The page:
In addition, some advertisers fretted about the effectiveness of their online ads.

NBCUniversal chairman of advertising sales and client partnerships Linda Yaccarino in 2016 in New York
(Slaven Vlasic / Getty Images for The Girls’ Loun)

There is always demand for premium content because of the safety that it provides to advertisers — and its performance.”

— Linda Yaccarino

“Many advertisers swung too far to digital and they discovered that their ads didn’t perform as well. So some of that money returned this year,” said Linda Yaccarino, NBC’s advertising sales chairman. “There is always demand for premium content because of the safety that it provides to advertisers — and its performance.”

CBS, ABC and Fox maintained their ad totals, according to knowledgeable people familiar with the ad-sales process at those networks.

CBS saw a bump in demand for programs in the daytime and late night: “The Late Show With Stephen Colbert” and “The Late, Late Show With James Corden.”

The Fox broadcast network saw sales on par with last year, despite dramatically lower ratings, and strong interest for its cable channel FX, which boasts such show as “Fargo,” “American Horror Story” and “The Americans.” FX was able to charge ad rates near the top of the cable market.

For NBCUniversal, it was the third straight year that the company led the upfront market. It was buoyed by NBC’s first-place finish in the 18- to 49-year-old demographic coveted by advertisers for the traditional September-through-May TV season.


Next season’s ratings are expected to be higher because the company boasts three major sporting events: the Super Bowl in Minneapolis; the Winter Olympics in Pyeongchang, South Korea; and the FIFA World Cup of soccer from Russia on Spanish-language Telemundo. (Advertising commitments for those events were not included in the nearly $6.5-billion upfront haul.)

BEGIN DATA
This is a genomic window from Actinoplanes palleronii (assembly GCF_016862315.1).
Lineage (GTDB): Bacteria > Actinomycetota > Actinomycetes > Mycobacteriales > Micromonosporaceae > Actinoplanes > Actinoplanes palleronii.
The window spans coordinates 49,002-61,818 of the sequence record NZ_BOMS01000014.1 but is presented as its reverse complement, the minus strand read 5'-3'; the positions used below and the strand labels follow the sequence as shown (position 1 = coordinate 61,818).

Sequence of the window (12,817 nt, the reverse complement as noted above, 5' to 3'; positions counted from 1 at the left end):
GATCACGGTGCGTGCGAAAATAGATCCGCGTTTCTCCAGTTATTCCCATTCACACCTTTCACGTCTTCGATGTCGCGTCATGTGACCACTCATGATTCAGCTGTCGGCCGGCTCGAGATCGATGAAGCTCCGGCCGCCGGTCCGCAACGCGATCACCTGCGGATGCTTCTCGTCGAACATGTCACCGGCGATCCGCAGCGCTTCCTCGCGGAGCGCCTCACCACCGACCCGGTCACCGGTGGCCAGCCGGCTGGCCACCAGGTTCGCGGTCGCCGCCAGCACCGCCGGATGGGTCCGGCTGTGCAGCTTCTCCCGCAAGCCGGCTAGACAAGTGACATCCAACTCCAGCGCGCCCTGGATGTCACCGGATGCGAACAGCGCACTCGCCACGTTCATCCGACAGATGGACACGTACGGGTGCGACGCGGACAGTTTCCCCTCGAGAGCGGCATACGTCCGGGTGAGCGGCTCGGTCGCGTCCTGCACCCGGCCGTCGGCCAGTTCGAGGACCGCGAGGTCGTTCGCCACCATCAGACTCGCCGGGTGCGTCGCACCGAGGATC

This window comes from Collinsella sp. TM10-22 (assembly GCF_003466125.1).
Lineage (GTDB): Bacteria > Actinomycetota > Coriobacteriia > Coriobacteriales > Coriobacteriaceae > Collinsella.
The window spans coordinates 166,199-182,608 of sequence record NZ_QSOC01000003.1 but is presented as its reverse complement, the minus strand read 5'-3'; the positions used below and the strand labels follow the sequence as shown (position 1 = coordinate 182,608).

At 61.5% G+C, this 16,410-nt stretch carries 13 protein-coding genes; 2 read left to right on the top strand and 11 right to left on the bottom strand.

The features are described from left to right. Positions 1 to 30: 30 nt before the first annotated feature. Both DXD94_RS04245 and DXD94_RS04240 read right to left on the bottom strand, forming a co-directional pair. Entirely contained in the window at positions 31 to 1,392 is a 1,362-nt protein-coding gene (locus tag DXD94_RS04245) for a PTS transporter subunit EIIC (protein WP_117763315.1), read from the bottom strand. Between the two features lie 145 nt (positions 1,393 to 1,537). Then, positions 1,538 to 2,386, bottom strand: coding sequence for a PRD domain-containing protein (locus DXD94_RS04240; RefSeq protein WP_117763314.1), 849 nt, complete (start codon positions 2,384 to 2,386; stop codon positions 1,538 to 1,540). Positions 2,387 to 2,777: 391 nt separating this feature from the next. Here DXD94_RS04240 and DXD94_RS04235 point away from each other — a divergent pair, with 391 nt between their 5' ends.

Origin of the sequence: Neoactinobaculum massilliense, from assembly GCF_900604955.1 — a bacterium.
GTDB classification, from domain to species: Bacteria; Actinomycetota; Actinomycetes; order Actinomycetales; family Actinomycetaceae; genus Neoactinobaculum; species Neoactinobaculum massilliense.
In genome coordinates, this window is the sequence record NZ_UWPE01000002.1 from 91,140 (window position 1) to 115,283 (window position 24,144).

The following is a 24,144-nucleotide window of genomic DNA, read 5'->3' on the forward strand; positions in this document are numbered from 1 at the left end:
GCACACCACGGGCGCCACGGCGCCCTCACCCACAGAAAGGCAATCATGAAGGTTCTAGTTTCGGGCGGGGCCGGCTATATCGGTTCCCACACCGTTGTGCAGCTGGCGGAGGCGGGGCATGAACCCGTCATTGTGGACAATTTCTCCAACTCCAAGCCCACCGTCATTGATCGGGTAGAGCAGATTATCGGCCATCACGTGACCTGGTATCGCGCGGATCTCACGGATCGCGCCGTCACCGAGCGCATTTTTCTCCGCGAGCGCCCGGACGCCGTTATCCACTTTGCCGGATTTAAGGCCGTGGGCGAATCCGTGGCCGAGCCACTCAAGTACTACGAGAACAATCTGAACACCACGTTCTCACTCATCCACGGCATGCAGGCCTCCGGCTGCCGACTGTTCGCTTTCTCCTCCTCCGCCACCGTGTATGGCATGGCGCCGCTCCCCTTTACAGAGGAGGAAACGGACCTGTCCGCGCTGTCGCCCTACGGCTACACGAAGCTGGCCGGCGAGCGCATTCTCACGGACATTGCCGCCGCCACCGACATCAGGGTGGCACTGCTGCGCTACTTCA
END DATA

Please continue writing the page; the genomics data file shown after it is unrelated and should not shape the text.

For Burke, the ad-sales success was an affirmation of a strategy that he employed several years ago when he made the decision to consolidate NBCUniversal’s five ad sales groups into one team led by Yacarrino.

“Everyone pooh-poohed them when they first announced their strategy,” said Reif Cohen. “But NBC recognized that you need a cohesive approach.”

Under Burke, NBC has invested heavily to develop popular shows such as “This Is Us” and “Blindspot” and to pay top dollar for sporting events such as “Thursday Night Football” and the Olympics, which have paid dividends for the network.

“The first move we made was to put all of our ad sales teams together under Linda Yaccarino.” Burke said. “That was absolutely essential. A lot of the work was just changing the culture of the company so that it is ‘all for one and one for all.’”

The result was that NBC could use its stronger networks to prop up sales for the weaker ones. Then, as NBC’s fortunes grew in prime time — with its “Sunday Night Football” and “The Voice” — it had even more leverage.


Demand for its cable networks such as USA, Bravo and E! have been robust and MSNBC’s prime-time lineup, featuring Rachel Maddow, has been enjoying a ratings surge.

Still, NBC and other networks are under more pressure to hold onto viewers by creating top-rated programming and more innovative advertising campaigns. Advertisers are less interested in buying time in lower-rated shows.

“The business is a lot less forgiving than it was 20 years ago,” Burke said. “Traditional linear television is still an attractive business, but you have to be good at it.”